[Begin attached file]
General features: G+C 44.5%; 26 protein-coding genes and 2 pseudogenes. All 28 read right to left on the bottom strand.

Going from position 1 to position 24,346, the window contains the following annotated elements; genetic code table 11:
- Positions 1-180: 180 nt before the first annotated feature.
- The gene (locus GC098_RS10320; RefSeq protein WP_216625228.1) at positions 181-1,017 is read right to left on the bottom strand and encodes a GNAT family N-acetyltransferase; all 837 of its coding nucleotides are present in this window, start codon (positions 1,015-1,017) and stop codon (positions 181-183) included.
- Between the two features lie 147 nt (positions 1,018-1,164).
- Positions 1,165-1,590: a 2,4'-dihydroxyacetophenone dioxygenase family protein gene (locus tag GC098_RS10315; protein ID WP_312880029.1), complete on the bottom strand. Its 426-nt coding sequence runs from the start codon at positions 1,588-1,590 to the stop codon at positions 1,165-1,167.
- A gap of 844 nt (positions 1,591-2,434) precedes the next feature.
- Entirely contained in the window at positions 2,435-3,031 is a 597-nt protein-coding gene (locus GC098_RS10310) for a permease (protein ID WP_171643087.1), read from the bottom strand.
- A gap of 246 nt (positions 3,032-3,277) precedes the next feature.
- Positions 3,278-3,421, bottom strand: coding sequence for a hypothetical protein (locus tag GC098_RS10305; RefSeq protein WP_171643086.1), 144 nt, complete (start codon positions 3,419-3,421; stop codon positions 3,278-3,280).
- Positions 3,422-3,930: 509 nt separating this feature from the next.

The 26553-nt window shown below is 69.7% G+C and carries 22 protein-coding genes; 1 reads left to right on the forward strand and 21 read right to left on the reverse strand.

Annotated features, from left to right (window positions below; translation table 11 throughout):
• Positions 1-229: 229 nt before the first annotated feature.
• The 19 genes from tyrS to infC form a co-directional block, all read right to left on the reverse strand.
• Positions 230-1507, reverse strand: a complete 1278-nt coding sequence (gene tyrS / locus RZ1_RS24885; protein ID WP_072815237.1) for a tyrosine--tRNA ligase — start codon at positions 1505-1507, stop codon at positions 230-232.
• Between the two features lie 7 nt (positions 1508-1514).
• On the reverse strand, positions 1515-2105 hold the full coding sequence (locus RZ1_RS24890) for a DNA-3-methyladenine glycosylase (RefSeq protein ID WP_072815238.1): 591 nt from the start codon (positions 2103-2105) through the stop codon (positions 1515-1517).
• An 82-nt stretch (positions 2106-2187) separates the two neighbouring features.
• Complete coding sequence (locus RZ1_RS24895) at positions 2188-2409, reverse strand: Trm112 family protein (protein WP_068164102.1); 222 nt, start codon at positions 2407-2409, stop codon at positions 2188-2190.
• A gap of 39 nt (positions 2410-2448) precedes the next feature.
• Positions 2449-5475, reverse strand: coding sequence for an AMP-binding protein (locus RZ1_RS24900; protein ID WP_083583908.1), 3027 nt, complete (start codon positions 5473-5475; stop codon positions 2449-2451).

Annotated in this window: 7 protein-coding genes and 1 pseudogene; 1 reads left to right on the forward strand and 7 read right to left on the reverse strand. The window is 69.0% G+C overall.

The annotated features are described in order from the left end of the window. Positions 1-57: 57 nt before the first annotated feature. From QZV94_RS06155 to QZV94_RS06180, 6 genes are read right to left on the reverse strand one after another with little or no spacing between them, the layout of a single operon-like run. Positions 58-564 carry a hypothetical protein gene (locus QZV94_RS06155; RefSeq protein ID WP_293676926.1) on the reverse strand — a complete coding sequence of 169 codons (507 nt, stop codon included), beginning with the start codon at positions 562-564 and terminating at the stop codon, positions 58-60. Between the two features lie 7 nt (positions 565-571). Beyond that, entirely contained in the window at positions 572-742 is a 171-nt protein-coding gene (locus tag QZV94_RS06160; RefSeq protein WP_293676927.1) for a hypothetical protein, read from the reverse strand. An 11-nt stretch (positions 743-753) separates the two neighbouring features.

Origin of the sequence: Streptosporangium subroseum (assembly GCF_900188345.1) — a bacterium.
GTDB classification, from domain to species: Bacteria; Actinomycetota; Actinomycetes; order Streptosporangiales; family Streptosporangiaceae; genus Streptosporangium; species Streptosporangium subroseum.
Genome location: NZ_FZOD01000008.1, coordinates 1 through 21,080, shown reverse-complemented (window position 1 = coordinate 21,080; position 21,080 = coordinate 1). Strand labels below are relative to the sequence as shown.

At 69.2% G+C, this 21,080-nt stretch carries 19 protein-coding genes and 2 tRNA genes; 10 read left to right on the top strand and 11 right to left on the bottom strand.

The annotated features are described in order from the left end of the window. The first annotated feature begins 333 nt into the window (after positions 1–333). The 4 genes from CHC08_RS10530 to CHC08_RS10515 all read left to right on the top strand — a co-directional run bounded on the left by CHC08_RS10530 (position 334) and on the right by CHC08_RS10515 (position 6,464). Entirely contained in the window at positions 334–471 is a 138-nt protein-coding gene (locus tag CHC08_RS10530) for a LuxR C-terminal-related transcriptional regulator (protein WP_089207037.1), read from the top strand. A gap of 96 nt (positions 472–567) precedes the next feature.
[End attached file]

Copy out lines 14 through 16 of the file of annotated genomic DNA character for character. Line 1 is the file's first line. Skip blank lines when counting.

• Positions 1-229: 229 nt before the first annotated feature.
• The 19 genes from tyrS to infC form a co-directional block, all read right to left on the reverse strand.
• Positions 230-1507, reverse strand: a complete 1278-nt coding sequence (gene tyrS / locus RZ1_RS24885; protein ID WP_072815237.1) for a tyrosine--tRNA ligase — start codon at positions 1505-1507, stop codon at positions 230-232.